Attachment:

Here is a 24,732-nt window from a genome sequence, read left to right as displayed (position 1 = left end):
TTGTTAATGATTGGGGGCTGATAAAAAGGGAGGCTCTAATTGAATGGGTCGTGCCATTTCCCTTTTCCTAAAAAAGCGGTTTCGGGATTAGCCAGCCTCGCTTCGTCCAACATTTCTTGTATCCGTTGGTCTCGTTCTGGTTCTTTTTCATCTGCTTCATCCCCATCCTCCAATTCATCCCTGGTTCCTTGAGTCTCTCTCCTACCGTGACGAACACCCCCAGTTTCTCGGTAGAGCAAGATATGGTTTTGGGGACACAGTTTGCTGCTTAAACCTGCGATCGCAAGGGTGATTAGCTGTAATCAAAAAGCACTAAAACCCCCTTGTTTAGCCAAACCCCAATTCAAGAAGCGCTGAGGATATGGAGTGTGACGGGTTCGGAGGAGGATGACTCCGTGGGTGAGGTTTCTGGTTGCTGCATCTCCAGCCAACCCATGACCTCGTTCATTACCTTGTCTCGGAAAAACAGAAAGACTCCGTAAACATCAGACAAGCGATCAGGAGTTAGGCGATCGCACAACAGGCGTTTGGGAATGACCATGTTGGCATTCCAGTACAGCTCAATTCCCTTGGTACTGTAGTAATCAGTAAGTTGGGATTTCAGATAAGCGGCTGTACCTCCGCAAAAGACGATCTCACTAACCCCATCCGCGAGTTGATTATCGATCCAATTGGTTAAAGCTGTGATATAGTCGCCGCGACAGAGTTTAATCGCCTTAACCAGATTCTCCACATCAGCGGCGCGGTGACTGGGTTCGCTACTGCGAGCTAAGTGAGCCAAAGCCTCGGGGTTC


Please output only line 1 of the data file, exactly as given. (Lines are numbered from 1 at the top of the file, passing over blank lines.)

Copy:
Here is a 24,732-nt window from a genome sequence, read left to right as displayed (position 1 = left end):